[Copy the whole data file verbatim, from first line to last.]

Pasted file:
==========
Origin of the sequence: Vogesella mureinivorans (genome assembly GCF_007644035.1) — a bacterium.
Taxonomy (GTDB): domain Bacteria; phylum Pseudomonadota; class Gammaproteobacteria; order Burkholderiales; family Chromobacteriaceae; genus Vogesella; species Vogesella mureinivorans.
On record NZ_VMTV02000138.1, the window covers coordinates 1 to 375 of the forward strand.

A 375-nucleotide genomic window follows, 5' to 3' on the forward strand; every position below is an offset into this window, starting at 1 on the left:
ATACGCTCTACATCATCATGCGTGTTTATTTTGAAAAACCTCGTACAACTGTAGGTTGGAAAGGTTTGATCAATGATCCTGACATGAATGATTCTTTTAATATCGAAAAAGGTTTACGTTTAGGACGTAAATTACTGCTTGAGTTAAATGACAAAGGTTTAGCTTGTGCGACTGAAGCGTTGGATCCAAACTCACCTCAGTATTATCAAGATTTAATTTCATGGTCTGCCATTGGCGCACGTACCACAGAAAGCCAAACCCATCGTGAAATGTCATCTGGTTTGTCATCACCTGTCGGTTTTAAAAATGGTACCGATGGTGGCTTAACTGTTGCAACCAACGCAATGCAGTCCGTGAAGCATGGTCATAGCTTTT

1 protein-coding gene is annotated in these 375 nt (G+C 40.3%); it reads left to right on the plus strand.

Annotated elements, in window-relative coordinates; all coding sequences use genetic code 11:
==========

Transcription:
Origin of the sequence: Vogesella mureinivorans (genome assembly GCF_007644035.1) — a bacterium.
Taxonomy (GTDB): domain Bacteria; phylum Pseudomonadota; class Gammaproteobacteria; order Burkholderiales; family Chromobacteriaceae; genus Vogesella; species Vogesella mureinivorans.
On record NZ_VMTV02000138.1, the window covers coordinates 1 to 375 of the forward strand.

A 375-nucleotide genomic window follows, 5' to 3' on the forward strand; every position below is an offset into this window, starting at 1 on the left:
ATACGCTCTACATCATCATGCGTGTTTATTTTGAAAAACCTCGTACAACTGTAGGTTGGAAAGGTTTGATCAATGATCCTGACATGAATGATTCTTTTAATATCGAAAAAGGTTTACGTTTAGGACGTAAATTACTGCTTGAGTTAAATGACAAAGGTTTAGCTTGTGCGACTGAAGCGTTGGATCCAAACTCACCTCAGTATTATCAAGATTTAATTTCATGGTCTGCCATTGGCGCACGTACCACAGAAAGCCAAACCCATCGTGAAATGTCATCTGGTTTGTCATCACCTGTCGGTTTTAAAAATGGTACCGATGGTGGCTTAACTGTTGCAACCAACGCAATGCAGTCCGTGAAGCATGGTCATAGCTTTT

1 protein-coding gene is annotated in these 375 nt (G+C 40.3%); it reads left to right on the plus strand.

Annotated elements, in window-relative coordinates; all coding sequences use genetic code 11: